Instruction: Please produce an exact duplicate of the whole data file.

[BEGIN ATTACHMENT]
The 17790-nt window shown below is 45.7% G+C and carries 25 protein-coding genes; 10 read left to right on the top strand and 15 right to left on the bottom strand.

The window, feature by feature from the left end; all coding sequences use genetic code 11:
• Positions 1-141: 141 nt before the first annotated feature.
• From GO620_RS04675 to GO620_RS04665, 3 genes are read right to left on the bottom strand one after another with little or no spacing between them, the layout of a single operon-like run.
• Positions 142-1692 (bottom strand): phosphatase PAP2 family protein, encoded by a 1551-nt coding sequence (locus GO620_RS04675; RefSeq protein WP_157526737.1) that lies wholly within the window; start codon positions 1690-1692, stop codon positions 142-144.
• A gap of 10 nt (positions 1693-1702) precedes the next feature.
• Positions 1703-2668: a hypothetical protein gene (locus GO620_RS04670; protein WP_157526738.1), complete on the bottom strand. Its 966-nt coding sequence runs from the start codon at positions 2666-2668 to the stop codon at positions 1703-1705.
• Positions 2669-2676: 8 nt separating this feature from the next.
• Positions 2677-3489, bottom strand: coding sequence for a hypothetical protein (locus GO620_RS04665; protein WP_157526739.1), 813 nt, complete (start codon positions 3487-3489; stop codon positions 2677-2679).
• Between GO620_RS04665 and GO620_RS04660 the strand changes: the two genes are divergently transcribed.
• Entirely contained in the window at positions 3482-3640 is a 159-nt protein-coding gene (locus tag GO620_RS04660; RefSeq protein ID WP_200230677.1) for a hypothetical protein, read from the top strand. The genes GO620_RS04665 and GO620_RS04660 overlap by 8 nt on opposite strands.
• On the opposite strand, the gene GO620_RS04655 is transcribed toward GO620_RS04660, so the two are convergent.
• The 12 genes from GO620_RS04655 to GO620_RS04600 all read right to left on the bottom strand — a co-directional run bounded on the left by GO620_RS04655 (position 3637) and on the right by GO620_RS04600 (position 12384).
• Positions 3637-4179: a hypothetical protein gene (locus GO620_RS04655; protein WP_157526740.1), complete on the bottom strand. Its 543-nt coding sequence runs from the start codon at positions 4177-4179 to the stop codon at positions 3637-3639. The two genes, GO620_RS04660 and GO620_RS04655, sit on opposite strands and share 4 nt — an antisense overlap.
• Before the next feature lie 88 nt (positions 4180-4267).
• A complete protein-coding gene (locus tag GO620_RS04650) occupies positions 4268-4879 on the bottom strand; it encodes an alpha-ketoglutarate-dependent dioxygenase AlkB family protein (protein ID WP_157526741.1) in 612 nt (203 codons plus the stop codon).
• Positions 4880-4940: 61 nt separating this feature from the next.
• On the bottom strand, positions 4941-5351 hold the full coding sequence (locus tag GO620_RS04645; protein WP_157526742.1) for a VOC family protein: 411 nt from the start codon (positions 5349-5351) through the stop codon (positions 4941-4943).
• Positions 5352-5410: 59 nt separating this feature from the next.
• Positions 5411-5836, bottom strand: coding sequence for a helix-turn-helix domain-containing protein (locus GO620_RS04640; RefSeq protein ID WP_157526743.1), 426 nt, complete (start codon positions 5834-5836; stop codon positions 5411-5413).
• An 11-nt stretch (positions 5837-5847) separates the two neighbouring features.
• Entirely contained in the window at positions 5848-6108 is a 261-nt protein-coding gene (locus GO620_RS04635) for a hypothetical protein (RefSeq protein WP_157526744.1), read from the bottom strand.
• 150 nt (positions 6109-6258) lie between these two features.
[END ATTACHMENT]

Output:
The 17790-nt window shown below is 45.7% G+C and carries 25 protein-coding genes; 10 read left to right on the top strand and 15 right to left on the bottom strand.

The window, feature by feature from the left end; all coding sequences use genetic code 11:
• Positions 1-141: 141 nt before the first annotated feature.
• From GO620_RS04675 to GO620_RS04665, 3 genes are read right to left on the bottom strand one after another with little or no spacing between them, the layout of a single operon-like run.
• Positions 142-1692 (bottom strand): phosphatase PAP2 family protein, encoded by a 1551-nt coding sequence (locus GO620_RS04675; RefSeq protein WP_157526737.1) that lies wholly within the window; start codon positions 1690-1692, stop codon positions 142-144.
• A gap of 10 nt (positions 1693-1702) precedes the next feature.
• Positions 1703-2668: a hypothetical protein gene (locus GO620_RS04670; protein WP_157526738.1), complete on the bottom strand. Its 966-nt coding sequence runs from the start codon at positions 2666-2668 to the stop codon at positions 1703-1705.
• Positions 2669-2676: 8 nt separating this feature from the next.
• Positions 2677-3489, bottom strand: coding sequence for a hypothetical protein (locus GO620_RS04665; protein WP_157526739.1), 813 nt, complete (start codon positions 3487-3489; stop codon positions 2677-2679).
• Between GO620_RS04665 and GO620_RS04660 the strand changes: the two genes are divergently transcribed.
• Entirely contained in the window at positions 3482-3640 is a 159-nt protein-coding gene (locus tag GO620_RS04660; RefSeq protein ID WP_200230677.1) for a hypothetical protein, read from the top strand. The genes GO620_RS04665 and GO620_RS04660 overlap by 8 nt on opposite strands.
• On the opposite strand, the gene GO620_RS04655 is transcribed toward GO620_RS04660, so the two are convergent.
• The 12 genes from GO620_RS04655 to GO620_RS04600 all read right to left on the bottom strand — a co-directional run bounded on the left by GO620_RS04655 (position 3637) and on the right by GO620_RS04600 (position 12384).
• Positions 3637-4179: a hypothetical protein gene (locus GO620_RS04655; protein WP_157526740.1), complete on the bottom strand. Its 543-nt coding sequence runs from the start codon at positions 4177-4179 to the stop codon at positions 3637-3639. The two genes, GO620_RS04660 and GO620_RS04655, sit on opposite strands and share 4 nt — an antisense overlap.
• Before the next feature lie 88 nt (positions 4180-4267).
• A complete protein-coding gene (locus tag GO620_RS04650) occupies positions 4268-4879 on the bottom strand; it encodes an alpha-ketoglutarate-dependent dioxygenase AlkB family protein (protein ID WP_157526741.1) in 612 nt (203 codons plus the stop codon).
• Positions 4880-4940: 61 nt separating this feature from the next.
• On the bottom strand, positions 4941-5351 hold the full coding sequence (locus tag GO620_RS04645; protein WP_157526742.1) for a VOC family protein: 411 nt from the start codon (positions 5349-5351) through the stop codon (positions 4941-4943).
• Positions 5352-5410: 59 nt separating this feature from the next.
• Positions 5411-5836, bottom strand: coding sequence for a helix-turn-helix domain-containing protein (locus GO620_RS04640; RefSeq protein ID WP_157526743.1), 426 nt, complete (start codon positions 5834-5836; stop codon positions 5411-5413).
• An 11-nt stretch (positions 5837-5847) separates the two neighbouring features.
• Entirely contained in the window at positions 5848-6108 is a 261-nt protein-coding gene (locus GO620_RS04635) for a hypothetical protein (RefSeq protein WP_157526744.1), read from the bottom strand.
• 150 nt (positions 6109-6258) lie between these two features.